I have the following directories tree:

.
└── aaa
    └── bbb
        └── ccc

And create symlink:

ln -s ~/test/aaa/bbb slink

After this i run tree command:

tree -l

and see

.
├── aaa
│   └── bbb
│       └── ccc
└── slink -> /home/kaa/test/aaa/bbb  [recursive, not followed]

Why slink marked as recursive? Is it a bug or am I misunderstanding something?

up vote 2 down vote accepted

You used the -l option:

Follows symbolic links if they point to directories, as if they were directories. Symbolic links that will result in recursion are avoided when detected.

Now, the reason it prints this warning is not that it would actually recurse. We can clearly see that it would simply list the bbb/ccc tree again.

My guess is that the real problem is the halting problem: the tree command cannot know whether it will or will not recurse infinitely, hence it has to stop already when it detects a symlink to a directory that it has already visited—even if following that directory would just print a subtree and not recurse.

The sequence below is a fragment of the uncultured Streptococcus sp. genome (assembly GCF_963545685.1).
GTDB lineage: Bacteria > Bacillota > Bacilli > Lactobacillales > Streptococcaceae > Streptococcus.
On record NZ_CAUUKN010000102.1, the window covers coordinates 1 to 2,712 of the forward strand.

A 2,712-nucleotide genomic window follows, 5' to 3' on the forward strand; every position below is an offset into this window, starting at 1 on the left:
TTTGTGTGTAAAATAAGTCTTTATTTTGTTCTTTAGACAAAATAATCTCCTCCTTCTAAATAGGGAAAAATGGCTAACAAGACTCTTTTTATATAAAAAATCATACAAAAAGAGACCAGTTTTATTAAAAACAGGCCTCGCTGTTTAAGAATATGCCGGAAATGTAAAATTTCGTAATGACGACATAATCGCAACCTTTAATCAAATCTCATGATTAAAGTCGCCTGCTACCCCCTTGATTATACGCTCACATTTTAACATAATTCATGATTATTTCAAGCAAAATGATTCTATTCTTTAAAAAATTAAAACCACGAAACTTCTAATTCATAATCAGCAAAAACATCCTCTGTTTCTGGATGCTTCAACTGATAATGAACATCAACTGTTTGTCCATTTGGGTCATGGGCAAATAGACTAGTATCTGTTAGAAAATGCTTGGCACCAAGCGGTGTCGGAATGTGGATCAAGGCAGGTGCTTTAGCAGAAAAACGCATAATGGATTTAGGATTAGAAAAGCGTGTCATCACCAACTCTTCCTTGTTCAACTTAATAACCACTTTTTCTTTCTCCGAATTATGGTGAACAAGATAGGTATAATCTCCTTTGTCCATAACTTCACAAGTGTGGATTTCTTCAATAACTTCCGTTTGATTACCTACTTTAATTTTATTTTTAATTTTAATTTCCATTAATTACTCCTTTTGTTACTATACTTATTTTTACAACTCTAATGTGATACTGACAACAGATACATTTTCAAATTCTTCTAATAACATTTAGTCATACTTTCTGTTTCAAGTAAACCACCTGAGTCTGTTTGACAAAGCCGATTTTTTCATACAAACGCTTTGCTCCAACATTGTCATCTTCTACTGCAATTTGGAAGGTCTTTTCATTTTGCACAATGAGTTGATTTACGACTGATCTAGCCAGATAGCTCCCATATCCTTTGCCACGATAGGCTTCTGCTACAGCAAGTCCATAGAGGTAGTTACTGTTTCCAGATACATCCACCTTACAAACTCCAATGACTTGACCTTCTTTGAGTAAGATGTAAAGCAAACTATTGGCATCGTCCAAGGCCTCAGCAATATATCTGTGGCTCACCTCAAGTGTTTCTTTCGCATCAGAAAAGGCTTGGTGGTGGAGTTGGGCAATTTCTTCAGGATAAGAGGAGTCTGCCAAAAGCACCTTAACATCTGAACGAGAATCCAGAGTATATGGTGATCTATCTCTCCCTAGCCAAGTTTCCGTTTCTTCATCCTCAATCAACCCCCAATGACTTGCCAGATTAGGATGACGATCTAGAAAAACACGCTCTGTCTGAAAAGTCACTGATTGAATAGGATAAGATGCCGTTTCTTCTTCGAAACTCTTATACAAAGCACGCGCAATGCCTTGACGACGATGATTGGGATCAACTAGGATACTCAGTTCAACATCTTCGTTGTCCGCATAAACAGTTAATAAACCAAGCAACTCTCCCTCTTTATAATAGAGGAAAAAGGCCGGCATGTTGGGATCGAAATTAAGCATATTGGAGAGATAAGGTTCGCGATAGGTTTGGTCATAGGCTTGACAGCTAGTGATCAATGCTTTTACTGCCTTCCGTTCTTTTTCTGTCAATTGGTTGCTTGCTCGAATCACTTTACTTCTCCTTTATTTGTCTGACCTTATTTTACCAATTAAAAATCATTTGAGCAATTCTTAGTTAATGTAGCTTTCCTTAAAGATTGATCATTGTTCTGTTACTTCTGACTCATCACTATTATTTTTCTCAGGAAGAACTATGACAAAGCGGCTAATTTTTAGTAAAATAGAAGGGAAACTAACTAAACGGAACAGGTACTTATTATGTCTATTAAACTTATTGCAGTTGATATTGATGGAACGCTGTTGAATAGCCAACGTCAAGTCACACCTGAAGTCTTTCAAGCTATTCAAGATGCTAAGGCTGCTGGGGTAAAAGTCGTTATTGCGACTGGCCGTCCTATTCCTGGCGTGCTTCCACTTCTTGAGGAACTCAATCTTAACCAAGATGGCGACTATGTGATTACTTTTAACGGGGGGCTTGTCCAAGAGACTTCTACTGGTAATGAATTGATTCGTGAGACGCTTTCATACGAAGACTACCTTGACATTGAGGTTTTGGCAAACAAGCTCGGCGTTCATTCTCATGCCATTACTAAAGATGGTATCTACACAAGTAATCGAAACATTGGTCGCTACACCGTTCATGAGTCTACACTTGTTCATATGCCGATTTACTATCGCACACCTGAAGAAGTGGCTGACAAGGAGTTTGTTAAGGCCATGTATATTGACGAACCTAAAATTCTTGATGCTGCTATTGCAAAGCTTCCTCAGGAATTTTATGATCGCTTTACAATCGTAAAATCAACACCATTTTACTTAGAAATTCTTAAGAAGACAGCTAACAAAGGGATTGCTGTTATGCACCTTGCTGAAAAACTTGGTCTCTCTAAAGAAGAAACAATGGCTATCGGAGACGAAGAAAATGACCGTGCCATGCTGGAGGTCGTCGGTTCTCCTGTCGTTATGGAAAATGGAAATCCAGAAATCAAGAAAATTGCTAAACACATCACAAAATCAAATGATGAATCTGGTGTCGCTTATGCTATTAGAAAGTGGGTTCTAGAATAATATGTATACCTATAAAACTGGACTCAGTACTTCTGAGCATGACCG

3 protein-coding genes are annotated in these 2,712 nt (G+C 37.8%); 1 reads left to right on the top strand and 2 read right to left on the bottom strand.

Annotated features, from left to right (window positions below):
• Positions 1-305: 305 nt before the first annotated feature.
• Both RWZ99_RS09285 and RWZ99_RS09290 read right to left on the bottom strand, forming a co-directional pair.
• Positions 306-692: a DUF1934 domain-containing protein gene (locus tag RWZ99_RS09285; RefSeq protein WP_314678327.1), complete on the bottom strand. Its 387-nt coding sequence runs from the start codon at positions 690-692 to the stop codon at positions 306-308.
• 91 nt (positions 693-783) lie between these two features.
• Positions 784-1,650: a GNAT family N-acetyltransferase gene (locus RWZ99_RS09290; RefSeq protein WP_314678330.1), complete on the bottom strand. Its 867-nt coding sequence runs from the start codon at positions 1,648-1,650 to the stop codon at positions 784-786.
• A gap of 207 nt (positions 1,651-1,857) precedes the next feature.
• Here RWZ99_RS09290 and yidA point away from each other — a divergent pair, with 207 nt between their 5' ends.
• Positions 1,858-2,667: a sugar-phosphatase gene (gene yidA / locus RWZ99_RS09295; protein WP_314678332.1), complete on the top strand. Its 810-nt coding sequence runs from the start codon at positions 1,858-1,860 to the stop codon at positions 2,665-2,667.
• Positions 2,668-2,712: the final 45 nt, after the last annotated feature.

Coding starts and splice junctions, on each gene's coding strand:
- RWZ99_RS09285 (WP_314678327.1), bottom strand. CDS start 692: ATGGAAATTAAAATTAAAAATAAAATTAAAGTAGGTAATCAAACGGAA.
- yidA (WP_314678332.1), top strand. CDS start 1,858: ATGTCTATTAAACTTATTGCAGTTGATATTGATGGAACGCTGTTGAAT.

Even if you could halt early or after a predefined number of recursions, this is all done in order to not consume infinite amounts of memory. At least that is my interpretation.

The respective code is here, by the way. If the inode number of the directory pointed to by the symlink is found in the hash table (the one that is populated with saveino and findino), it will simply skip it.

  • Yes. Looks like you are right even if this extremely counterintuitive. To confirm this i have create another tree: yyy/xxx/zzz plus symlink "alink" and now: alink -> /home/kaa/test/yyy/xxx slink -> /home/kaa/test/aaa/bbb [recursive, not followed] – KaHa Apr 13 at 14:42

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